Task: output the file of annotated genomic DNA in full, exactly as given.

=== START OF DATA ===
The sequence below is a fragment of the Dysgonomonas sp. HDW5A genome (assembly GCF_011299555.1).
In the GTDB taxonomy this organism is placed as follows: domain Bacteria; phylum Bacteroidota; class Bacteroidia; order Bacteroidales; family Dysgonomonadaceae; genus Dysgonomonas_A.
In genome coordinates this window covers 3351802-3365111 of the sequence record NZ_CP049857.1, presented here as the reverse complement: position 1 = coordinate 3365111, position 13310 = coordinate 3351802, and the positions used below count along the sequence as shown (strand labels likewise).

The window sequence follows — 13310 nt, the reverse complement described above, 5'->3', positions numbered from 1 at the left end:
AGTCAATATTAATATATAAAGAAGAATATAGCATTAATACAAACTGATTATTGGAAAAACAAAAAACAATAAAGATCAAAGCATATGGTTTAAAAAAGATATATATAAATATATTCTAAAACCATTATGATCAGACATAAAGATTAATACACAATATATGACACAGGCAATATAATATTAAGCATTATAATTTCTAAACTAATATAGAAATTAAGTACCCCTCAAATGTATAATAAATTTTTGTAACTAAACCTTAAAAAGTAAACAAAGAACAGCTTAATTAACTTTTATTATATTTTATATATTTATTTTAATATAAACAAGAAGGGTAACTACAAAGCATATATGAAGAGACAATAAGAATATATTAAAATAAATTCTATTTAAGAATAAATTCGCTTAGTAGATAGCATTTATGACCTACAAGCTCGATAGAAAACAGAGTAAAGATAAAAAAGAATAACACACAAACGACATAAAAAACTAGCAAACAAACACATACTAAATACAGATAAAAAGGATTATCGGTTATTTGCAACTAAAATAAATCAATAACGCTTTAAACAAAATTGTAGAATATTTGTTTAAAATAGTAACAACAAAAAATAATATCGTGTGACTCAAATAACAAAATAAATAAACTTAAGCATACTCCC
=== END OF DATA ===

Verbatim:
The sequence below is a fragment of the Dysgonomonas sp. HDW5A genome (assembly GCF_011299555.1).
In the GTDB taxonomy this organism is placed as follows: domain Bacteria; phylum Bacteroidota; class Bacteroidia; order Bacteroidales; family Dysgonomonadaceae; genus Dysgonomonas_A.
In genome coordinates this window covers 3351802-3365111 of the sequence record NZ_CP049857.1, presented here as the reverse complement: position 1 = coordinate 3365111, position 13310 = coordinate 3351802, and the positions used below count along the sequence as shown (strand labels likewise).

The window sequence follows — 13310 nt, the reverse complement described above, 5'->3', positions numbered from 1 at the left end:
AGTCAATATTAATATATAAAGAAGAATATAGCATTAATACAAACTGATTATTGGAAAAACAAAAAACAATAAAGATCAAAGCATATGGTTTAAAAAAGATATATATAAATATATTCTAAAACCATTATGATCAGACATAAAGATTAATACACAATATATGACACAGGCAATATAATATTAAGCATTATAATTTCTAAACTAATATAGAAATTAAGTACCCCTCAAATGTATAATAAATTTTTGTAACTAAACCTTAAAAAGTAAACAAAGAACAGCTTAATTAACTTTTATTATATTTTATATATTTATTTTAATATAAACAAGAAGGGTAACTACAAAGCATATATGAAGAGACAATAAGAATATATTAAAATAAATTCTATTTAAGAATAAATTCGCTTAGTAGATAGCATTTATGACCTACAAGCTCGATAGAAAACAGAGTAAAGATAAAAAAGAATAACACACAAACGACATAAAAAACTAGCAAACAAACACATACTAAATACAGATAAAAAGGATTATCGGTTATTTGCAACTAAAATAAATCAATAACGCTTTAAACAAAATTGTAGAATATTTGTTTAAAATAGTAACAACAAAAAATAATATCGTGTGACTCAAATAACAAAATAAATAAACTTAAGCATACTCCC